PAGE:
Here’s my considered opinion for whatever worth you ascribe to it:

If people must be required to undergo training, licensing, and insurance purchasing to own and operate a vehicle because of the potential for causing injury or death to other people through misuse, then so too must people be required to go through similar measures for owning, carrying, and using guns of any kind. This means universal background checks including state-to-state, keeping files on record, mandatory rigorous training courses, licenses with regular renewals, and liability insurance, before being allowed to own and carry.

Gun fanatics forget, deliberately or not, that the first four words of the 2nd Amendment are “A well regulated militia”. Not everyone was trusted with firearms, and the specific types of firearms to be used for military or peacekeeping purposes were regulated at local and state levels. Even before and during the revolutionary war, and in the years immediately following, people were forbidden from carrying their hunting guns openly out of season for fear of causing public panic—they had their share of drunks and crazies, too—and the militias and constabulary had regulations for keeping, maintaining, and using their firearms as well. This was to ensure both the public safety and the well organized and trained public defense of the community.

Years ago I was walking home from work late at night, same as I usually did. It was rainy and cloudy and I was carrying my umbrella, which was long, black, and had a wooden handle. I walked past a bar and received some funny looks from the people gathered outside, but thought nothing of them as I went on my way. A little further up the street I heard a noise behind me and turned around to see two cops standing behind the open doors of their parked squad car, their shotguns trained on me, ordering me to “drop the gun or we’ll shoot ya!” Figuring they must have mistaken my umbrella for a rifle, I immediately dropped it, told them I was unarmed, and explained the situation to them. After inspecting that my umbrella was what I said it was, they went on their way, explaining that some people down the street reported seeing a man carrying a rifle. They must have, in their drunken state, imagined my umbrella was a gun. I shudder to think what would have happened if I’d actually been carrying a rifle around late at night in “exercise” of my 2nd Amendment rights. I’ve had guns leveled at me before and I am telling you right now I never want them pointed at me again for any reason.

More recently, there have been public panics incited by gun fanatics openly carrying their assault rifles around trying to “educate” the public. What they ended up doing was scaring a lot of people for no good reason. With all the mass shootings that have become commonplace, almost on a daily basis, carrying guns openly serves no other purpose than to intimidate people through the threat of violence. It’s as though open-carriers are daring anyone to start something so they can play out their fantasies of being ‘Dirty Harry’ or ‘Matt Dillon’. It’s a childish indulgence with the potential for injury and death of innocent people. There is no legitimate reason for it.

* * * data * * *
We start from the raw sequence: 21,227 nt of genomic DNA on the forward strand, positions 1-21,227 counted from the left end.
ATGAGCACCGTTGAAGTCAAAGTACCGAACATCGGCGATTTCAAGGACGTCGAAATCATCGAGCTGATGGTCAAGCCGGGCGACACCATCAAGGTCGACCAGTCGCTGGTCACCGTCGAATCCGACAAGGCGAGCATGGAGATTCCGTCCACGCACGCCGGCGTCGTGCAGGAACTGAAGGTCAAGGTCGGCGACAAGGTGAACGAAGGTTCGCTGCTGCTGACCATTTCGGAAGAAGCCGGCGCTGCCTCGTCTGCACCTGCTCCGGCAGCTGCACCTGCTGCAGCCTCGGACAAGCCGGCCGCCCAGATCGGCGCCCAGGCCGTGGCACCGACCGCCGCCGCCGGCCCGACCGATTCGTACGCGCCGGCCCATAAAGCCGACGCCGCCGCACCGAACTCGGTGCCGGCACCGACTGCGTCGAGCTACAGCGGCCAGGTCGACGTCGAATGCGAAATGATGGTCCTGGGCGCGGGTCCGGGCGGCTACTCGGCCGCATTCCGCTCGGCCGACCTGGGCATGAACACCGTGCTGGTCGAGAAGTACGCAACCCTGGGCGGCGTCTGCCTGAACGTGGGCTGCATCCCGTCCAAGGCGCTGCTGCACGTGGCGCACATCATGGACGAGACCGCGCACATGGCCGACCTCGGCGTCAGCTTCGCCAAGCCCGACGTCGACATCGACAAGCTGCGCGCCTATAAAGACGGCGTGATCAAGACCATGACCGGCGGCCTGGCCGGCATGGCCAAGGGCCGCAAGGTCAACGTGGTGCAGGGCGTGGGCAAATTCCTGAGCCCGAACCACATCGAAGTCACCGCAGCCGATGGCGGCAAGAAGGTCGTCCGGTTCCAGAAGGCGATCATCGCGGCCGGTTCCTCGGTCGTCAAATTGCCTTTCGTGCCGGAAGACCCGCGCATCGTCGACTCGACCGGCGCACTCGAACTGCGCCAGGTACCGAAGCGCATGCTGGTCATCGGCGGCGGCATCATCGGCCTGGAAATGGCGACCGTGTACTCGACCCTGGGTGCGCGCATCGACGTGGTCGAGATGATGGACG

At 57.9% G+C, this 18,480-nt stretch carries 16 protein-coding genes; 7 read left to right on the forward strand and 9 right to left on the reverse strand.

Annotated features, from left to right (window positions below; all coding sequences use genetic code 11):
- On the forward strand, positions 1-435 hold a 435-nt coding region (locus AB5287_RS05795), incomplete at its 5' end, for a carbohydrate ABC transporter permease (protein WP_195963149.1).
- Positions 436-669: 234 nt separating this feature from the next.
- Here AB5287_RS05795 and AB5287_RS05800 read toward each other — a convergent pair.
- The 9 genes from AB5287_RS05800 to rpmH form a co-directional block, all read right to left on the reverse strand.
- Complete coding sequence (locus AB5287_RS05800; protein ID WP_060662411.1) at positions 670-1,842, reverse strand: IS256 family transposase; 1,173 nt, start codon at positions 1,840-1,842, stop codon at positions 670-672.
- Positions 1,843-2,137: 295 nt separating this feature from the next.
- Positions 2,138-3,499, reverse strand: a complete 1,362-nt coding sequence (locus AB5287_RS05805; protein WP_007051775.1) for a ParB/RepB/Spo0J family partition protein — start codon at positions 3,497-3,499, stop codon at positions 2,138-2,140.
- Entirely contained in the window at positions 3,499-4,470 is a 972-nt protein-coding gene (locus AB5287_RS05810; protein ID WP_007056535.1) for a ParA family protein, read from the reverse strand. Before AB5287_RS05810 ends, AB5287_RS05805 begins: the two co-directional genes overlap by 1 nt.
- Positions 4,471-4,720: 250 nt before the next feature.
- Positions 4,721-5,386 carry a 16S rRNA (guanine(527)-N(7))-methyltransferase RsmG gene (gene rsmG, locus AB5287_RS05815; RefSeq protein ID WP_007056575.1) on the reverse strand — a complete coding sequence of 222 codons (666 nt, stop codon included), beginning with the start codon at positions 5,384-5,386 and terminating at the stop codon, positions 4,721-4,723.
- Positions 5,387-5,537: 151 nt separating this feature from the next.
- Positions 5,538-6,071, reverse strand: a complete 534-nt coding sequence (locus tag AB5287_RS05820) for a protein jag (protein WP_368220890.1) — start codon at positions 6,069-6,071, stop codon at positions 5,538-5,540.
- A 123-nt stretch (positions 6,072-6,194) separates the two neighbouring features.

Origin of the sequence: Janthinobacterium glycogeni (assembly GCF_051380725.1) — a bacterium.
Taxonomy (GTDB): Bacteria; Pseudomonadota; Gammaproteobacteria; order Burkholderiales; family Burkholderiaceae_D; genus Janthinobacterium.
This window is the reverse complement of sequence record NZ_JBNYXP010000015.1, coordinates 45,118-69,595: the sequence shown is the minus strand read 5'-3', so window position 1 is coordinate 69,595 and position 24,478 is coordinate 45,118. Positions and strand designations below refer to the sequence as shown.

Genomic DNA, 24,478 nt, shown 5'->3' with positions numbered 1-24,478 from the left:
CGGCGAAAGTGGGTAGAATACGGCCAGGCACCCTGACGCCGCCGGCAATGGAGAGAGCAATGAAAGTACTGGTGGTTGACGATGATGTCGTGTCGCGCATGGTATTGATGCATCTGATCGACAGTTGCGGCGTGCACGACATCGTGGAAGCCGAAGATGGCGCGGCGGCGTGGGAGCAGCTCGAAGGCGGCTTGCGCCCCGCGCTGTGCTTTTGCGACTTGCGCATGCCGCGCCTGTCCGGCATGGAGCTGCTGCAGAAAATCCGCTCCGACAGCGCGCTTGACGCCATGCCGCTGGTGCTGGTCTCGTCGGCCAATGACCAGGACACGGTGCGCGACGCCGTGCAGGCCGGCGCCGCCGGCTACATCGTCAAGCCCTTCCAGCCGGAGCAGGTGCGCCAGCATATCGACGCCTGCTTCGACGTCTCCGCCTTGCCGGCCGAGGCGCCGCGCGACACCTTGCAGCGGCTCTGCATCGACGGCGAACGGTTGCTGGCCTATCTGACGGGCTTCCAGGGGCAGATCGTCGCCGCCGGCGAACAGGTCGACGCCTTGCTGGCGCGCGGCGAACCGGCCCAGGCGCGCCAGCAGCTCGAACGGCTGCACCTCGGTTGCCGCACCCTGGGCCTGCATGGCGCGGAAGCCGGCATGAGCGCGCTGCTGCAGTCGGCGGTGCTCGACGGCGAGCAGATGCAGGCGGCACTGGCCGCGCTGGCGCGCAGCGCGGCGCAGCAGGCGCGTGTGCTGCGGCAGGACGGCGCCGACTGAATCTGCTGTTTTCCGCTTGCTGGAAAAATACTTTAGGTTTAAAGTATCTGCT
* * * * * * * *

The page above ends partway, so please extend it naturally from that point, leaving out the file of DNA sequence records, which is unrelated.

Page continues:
We as a nation need to grow up and learn how to curb our violent tendencies. There is nothing wrong with regulating gun ownership and use so as to keep firearms out of the hands of criminals and the violently insane, and to ensure that those law-abiding citizens who conceal-carry are adequately trained. That is only common sense. It’s about being smart about how we exercise our 2nd Amendment rights. It’s about protecting our communities in a manner that preserves civil rights and liberties.

Laurie Works


For the last couple of weeks since I wrote my letter to Congress, I’ve been trying to foster dialogue with the people of the Internet and the people of my city (hello, Colorado Springs!).

This has not been easy.

A lot of the replies that I’ve received via my blog or Twitter account have been painful. Painful is a strange word to use, but that is what comes up when I transcend the flash of anger that appears when I first hear certain things: pain.

When people ask me, “What do you think about the armed citizen that stopped the shooter in your shooting?” As if I didn’t realize she was a part of my story.
When people assert that people are the problems, not guns. As if it were not bullets that killed my sisters.
When people say that laws don’t dissuade criminals. As if they don’t set…

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